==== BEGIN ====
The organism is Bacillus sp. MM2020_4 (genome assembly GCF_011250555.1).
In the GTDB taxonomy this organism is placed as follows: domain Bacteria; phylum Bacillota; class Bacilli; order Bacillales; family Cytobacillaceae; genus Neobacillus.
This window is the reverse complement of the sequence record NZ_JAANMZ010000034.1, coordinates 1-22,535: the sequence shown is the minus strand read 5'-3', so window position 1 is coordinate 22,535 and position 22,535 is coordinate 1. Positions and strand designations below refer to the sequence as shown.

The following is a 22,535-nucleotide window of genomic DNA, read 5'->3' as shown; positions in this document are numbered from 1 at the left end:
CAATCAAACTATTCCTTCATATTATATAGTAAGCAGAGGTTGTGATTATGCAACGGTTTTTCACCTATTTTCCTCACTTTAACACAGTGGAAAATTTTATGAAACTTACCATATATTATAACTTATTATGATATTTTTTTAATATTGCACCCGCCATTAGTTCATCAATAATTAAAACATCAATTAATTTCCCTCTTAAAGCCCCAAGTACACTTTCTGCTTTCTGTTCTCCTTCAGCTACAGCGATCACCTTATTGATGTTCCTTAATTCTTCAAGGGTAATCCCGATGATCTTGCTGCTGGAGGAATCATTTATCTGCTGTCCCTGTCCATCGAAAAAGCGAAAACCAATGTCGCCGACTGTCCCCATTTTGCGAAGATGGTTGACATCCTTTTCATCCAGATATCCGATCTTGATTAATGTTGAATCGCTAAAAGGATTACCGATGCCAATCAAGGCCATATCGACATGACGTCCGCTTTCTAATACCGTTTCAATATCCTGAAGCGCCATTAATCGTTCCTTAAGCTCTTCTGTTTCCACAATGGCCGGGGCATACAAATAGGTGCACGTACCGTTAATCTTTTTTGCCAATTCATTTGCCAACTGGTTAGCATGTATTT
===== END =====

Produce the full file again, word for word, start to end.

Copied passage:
The organism is Bacillus sp. MM2020_4 (genome assembly GCF_011250555.1).
In the GTDB taxonomy this organism is placed as follows: domain Bacteria; phylum Bacillota; class Bacilli; order Bacillales; family Cytobacillaceae; genus Neobacillus.
This window is the reverse complement of the sequence record NZ_JAANMZ010000034.1, coordinates 1-22,535: the sequence shown is the minus strand read 5'-3', so window position 1 is coordinate 22,535 and position 22,535 is coordinate 1. Positions and strand designations below refer to the sequence as shown.

The following is a 22,535-nucleotide window of genomic DNA, read 5'->3' as shown; positions in this document are numbered from 1 at the left end:
CAATCAAACTATTCCTTCATATTATATAGTAAGCAGAGGTTGTGATTATGCAACGGTTTTTCACCTATTTTCCTCACTTTAACACAGTGGAAAATTTTATGAAACTTACCATATATTATAACTTATTATGATATTTTTTTAATATTGCACCCGCCATTAGTTCATCAATAATTAAAACATCAATTAATTTCCCTCTTAAAGCCCCAAGTACACTTTCTGCTTTCTGTTCTCCTTCAGCTACAGCGATCACCTTATTGATGTTCCTTAATTCTTCAAGGGTAATCCCGATGATCTTGCTGCTGGAGGAATCATTTATCTGCTGTCCCTGTCCATCGAAAAAGCGAAAACCAATGTCGCCGACTGTCCCCATTTTGCGAAGATGGTTGACATCCTTTTCATCCAGATATCCGATCTTGATTAATGTTGAATCGCTAAAAGGATTACCGATGCCAATCAAGGCCATATCGACATGACGTCCGCTTTCTAATACCGTTTCAATATCCTGAAGCGCCATTAATCGTTCCTTAAGCTCTTCTGTTTCCACAATGGCCGGGGCATACAAATAGGTGCACGTACCGTTAATCTTTTTTGCCAATTCATTTGCCAACTGGTTAGCATGTATTT